The hit to cash flow from the reduction in depreciation and travel allowances is not ideal. However, if Melbourne and Sydney were to keep on charging ahead as they have been over the past few years, then we would have set ourselves up for some pain in the future. All the above measures I believe are warranted.
Why invest in property?
But despite these speed bumps, investing in property remains an attractive proposition for building real wealth in the long term. There are many reasons but here are a few to remind ourselves why:
- Big market – The opportunities to build wealth in this market are substantial with a very strong secondary market given it forms an essential human need.
- Self-funded retirement – the growing awareness that superannuation alone will not be enough and the constant changes to the rules. IN addition, the uncertainty around the amount of Government Pension that will be available and the desire to be less reliant on the Government makes it attractive to create a self-funded retirement through property.
- Leverage – this is very appealing for a property investor, as the ability to control a larger asset and get the compounding benefits of the larger value is the single reason why we choose property over any other asset class. Combine leverage and compounding with an investment -grade property and the results are life-changing.
- Low volatility – Particularly in the capital cities and surrounding areas where the demand exceeds supply.
- Simplicity – It’s tangible and easy to understand. After all, it’s an essential need; shelter.
- Control – Unlike other investments, you’re in full control of your property investment; you can make all the decisions and have control over all your returns. You can add value to your investment without having to seek approval from a large company or fund manager.
- Government backed – let’s be honest, the collapse of the housing market would be a disaster for the Government of the day at the ballot box, so protecting this very important asset class is not only in the national interest but politically underpinned.
- Alternatives – They often appear harder to understand, are riskier or are perceived as a poorer return on investment. An investment grade property offers better performance than money in the bank.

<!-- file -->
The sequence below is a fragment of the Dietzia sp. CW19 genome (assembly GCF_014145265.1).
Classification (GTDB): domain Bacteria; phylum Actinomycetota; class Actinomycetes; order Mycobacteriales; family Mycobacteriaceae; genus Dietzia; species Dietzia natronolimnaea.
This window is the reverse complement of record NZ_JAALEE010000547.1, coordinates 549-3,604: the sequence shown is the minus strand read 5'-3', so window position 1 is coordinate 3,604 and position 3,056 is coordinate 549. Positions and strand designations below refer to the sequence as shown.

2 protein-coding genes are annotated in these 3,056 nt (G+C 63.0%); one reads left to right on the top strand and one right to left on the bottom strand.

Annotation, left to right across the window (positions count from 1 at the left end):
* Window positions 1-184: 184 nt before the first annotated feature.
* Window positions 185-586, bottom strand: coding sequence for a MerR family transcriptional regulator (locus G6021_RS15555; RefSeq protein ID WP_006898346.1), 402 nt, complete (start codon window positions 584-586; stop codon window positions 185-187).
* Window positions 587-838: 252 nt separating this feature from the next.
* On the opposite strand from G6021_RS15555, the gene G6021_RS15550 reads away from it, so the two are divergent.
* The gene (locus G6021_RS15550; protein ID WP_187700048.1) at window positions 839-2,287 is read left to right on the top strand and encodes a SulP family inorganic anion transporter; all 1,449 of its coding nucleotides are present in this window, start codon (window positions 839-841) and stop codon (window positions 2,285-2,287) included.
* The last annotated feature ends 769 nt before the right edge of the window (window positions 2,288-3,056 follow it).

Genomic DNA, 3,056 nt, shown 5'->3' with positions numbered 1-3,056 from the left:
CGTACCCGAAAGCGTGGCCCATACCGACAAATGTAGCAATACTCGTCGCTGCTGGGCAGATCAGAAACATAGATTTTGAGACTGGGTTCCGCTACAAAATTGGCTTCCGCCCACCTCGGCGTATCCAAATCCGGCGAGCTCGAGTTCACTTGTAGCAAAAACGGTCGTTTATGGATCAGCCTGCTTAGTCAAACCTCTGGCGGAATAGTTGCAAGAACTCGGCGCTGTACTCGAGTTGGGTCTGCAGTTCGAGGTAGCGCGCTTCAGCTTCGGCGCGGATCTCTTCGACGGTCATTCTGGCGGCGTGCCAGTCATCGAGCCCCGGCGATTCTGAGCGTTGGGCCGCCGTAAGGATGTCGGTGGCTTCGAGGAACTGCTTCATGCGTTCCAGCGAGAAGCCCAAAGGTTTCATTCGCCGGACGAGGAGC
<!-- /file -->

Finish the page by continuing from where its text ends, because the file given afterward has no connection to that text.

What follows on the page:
You have to get the fundamentals right from the start. This enables you to positively plan your financial future while creating a safety net to defend your portfolio from external factors outside your control.
The first fundamental for any property investor is asset selection. Picking a poorly performing asset whose value doesn’t grow, or worse, falls is by far the biggest derailer to any portfolio. So, it’s important to know that not all property makes for a great investment. The law of supply and demand exists in the property market as it does in any market, so ignore this fundamental at your peril.
The second fundamental is to correctly finance the property. You must get a borrowing strategy that takes into account not only the current purchase but also planning for any future purchases. Providing a buffer as well as ensuring that the banks are not dictating the terms through cross-securitising will give you the agility to navigate whatever the market throws at you.
Third, investing in property is all about time in the market. Savvy property investors see short term as being ten years and long term as being 20 years plus. The power of compounding is brilliant but only if you give it time to work its magic.
If you hold for the long term, your reliance on the negative gearing benefits well and truly diminish over time.
And finally, to the common question of “When should I buy my next investment property?” The answer is the same no matter what the market sentiment is. Assuming you’re a long-term investor then it’s simply “When your cash flow allows” – if you have sufficient surplus cash flow above your current and short term needs then you should consider adding a property to your portfolio.